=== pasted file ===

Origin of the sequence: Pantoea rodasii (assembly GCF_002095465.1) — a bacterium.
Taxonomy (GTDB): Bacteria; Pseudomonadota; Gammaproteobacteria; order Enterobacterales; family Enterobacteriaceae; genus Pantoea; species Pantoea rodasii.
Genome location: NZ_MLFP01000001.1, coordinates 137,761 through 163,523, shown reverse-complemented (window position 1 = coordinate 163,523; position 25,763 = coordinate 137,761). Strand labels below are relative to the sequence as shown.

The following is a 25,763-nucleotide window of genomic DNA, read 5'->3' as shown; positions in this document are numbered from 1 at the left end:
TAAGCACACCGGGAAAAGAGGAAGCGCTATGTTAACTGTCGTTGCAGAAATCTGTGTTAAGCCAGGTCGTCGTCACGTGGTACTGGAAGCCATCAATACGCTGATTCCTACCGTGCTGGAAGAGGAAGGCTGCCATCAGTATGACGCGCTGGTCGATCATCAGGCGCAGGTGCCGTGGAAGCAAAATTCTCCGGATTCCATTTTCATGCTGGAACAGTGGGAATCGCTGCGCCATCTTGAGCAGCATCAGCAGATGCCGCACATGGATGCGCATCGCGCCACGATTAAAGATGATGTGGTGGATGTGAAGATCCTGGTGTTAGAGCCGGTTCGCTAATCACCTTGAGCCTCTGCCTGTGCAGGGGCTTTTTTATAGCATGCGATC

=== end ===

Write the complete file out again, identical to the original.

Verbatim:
Origin of the sequence: Pantoea rodasii (assembly GCF_002095465.1) — a bacterium.
Taxonomy (GTDB): Bacteria; Pseudomonadota; Gammaproteobacteria; order Enterobacterales; family Enterobacteriaceae; genus Pantoea; species Pantoea rodasii.
Genome location: NZ_MLFP01000001.1, coordinates 137,761 through 163,523, shown reverse-complemented (window position 1 = coordinate 163,523; position 25,763 = coordinate 137,761). Strand labels below are relative to the sequence as shown.

The following is a 25,763-nucleotide window of genomic DNA, read 5'->3' as shown; positions in this document are numbered from 1 at the left end:
TAAGCACACCGGGAAAAGAGGAAGCGCTATGTTAACTGTCGTTGCAGAAATCTGTGTTAAGCCAGGTCGTCGTCACGTGGTACTGGAAGCCATCAATACGCTGATTCCTACCGTGCTGGAAGAGGAAGGCTGCCATCAGTATGACGCGCTGGTCGATCATCAGGCGCAGGTGCCGTGGAAGCAAAATTCTCCGGATTCCATTTTCATGCTGGAACAGTGGGAATCGCTGCGCCATCTTGAGCAGCATCAGCAGATGCCGCACATGGATGCGCATCGCGCCACGATTAAAGATGATGTGGTGGATGTGAAGATCCTGGTGTTAGAGCCGGTTCGCTAATCACCTTGAGCCTCTGCCTGTGCAGGGGCTTTTTTATAGCATGCGATC